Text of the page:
Preschool children will also develop a connection between letters and sounds, and they’ll know some of the sounds that letters make.
Reinforce letter-learning by having your child play with letter refrigerator magnets. Sing the "ABC song" together and look at the beginning sounds of words in your everyday lives.
A love of language, reading, and books starts at home, so encourage this by reading to your child regularly.
One of the most amazing things parents can do is read to their children every day. Even 10 minutes each night makes a difference; make it a warm, cozy experience by looking at pictures together, pointing out words, and talking about what's happening in the book.
Ask questions ("What is this?" "What is she doing?") and discuss your child's observations and thoughts.
Songs, nursery rhymes, and tongue twisters also teach your child about how sounds work—and they get plenty of giggles to boot!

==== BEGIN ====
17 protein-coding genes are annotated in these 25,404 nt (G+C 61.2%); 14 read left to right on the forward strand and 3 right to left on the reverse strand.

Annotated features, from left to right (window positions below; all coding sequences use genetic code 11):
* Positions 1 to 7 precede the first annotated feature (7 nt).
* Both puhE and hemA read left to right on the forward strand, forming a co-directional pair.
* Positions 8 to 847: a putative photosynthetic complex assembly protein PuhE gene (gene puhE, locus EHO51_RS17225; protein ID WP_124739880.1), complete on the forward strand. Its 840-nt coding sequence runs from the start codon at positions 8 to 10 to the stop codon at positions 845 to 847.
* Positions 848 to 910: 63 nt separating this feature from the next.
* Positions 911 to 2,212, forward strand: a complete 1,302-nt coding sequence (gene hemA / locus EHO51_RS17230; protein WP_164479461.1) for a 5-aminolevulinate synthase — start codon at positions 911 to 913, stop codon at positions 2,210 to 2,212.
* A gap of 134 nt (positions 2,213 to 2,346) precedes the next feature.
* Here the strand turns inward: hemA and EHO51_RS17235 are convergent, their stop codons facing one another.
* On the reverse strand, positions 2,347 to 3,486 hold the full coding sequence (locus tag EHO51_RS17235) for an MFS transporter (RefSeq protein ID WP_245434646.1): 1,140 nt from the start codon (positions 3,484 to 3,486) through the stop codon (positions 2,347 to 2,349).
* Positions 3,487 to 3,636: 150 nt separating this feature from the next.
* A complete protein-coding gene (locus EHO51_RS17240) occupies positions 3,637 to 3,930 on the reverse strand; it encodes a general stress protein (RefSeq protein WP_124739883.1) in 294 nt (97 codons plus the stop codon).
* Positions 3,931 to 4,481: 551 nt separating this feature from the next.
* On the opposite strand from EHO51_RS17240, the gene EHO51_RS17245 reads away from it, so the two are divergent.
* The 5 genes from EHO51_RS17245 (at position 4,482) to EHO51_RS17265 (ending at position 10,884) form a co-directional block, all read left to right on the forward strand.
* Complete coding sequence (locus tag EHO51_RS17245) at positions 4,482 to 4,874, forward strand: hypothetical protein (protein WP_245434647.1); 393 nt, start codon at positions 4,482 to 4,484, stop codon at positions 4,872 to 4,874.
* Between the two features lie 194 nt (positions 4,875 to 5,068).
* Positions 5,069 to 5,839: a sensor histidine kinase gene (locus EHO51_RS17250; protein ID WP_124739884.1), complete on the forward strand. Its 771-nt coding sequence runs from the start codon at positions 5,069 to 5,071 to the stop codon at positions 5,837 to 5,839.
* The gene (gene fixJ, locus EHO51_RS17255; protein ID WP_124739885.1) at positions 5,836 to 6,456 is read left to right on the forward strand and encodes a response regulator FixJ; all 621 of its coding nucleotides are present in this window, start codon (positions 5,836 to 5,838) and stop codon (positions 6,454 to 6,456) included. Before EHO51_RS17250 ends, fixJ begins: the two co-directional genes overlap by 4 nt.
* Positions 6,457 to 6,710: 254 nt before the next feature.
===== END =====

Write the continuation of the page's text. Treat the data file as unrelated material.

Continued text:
Colors, Shapes, and Objects in Preschool
Preschoolers will continue to learn the names of colors, basic shapes, and body parts.
As you read through books together, ask questions about color: "What color is that car?" and "Which hat is yellow?"
Point out shapes of household objects and ask questions like, "Does that picture look like a square or a triangle?"
When your child is getting dressed, talk about the colors of her shirt, pants, shoes, and socks.
You can also help the preschool curriculum by turning everything into a game. Play a "Where Is?" game to learn body parts; for example: "Where is Mommy's nose? Where is Mommy's chin? Where are your elbows?"
In the car or on bus rides, play a game where you ask about an object, and encourage your child to figure out the shape and color of it.